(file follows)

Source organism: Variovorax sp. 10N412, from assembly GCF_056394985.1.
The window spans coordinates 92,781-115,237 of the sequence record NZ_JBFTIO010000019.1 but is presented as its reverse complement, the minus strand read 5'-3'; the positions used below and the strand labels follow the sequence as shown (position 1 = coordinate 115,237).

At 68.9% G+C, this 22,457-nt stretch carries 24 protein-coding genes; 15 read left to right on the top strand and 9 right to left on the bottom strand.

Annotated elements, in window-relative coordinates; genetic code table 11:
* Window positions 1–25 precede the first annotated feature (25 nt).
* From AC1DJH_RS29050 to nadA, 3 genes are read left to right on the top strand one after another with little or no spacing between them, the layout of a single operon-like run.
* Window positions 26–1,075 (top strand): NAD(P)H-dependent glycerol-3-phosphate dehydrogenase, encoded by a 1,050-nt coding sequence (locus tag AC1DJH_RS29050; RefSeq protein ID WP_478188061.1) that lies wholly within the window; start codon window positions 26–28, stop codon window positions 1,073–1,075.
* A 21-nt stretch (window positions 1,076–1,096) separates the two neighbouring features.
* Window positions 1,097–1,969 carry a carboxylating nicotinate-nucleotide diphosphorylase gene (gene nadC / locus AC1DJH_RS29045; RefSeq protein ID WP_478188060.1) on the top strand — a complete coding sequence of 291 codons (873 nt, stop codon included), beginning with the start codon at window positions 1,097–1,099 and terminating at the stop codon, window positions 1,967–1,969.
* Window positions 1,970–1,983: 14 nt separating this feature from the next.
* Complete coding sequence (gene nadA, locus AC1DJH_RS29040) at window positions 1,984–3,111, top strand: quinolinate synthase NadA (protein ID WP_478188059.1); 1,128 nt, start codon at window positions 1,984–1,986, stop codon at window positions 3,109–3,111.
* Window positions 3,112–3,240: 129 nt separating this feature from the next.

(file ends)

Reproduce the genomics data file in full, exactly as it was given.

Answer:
Source organism: Variovorax sp. 10N412, from assembly GCF_056394985.1.
The window spans coordinates 92,781-115,237 of the sequence record NZ_JBFTIO010000019.1 but is presented as its reverse complement, the minus strand read 5'-3'; the positions used below and the strand labels follow the sequence as shown (position 1 = coordinate 115,237).

At 68.9% G+C, this 22,457-nt stretch carries 24 protein-coding genes; 15 read left to right on the top strand and 9 right to left on the bottom strand.

Annotated elements, in window-relative coordinates; genetic code table 11:
* Window positions 1–25 precede the first annotated feature (25 nt).
* From AC1DJH_RS29050 to nadA, 3 genes are read left to right on the top strand one after another with little or no spacing between them, the layout of a single operon-like run.
* Window positions 26–1,075 (top strand): NAD(P)H-dependent glycerol-3-phosphate dehydrogenase, encoded by a 1,050-nt coding sequence (locus tag AC1DJH_RS29050; RefSeq protein ID WP_478188061.1) that lies wholly within the window; start codon window positions 26–28, stop codon window positions 1,073–1,075.
* A 21-nt stretch (window positions 1,076–1,096) separates the two neighbouring features.
* Window positions 1,097–1,969 carry a carboxylating nicotinate-nucleotide diphosphorylase gene (gene nadC / locus AC1DJH_RS29045; RefSeq protein ID WP_478188060.1) on the top strand — a complete coding sequence of 291 codons (873 nt, stop codon included), beginning with the start codon at window positions 1,097–1,099 and terminating at the stop codon, window positions 1,967–1,969.
* Window positions 1,970–1,983: 14 nt separating this feature from the next.
* Complete coding sequence (gene nadA, locus AC1DJH_RS29040) at window positions 1,984–3,111, top strand: quinolinate synthase NadA (protein ID WP_478188059.1); 1,128 nt, start codon at window positions 1,984–1,986, stop codon at window positions 3,109–3,111.
* Window positions 3,112–3,240: 129 nt separating this feature from the next.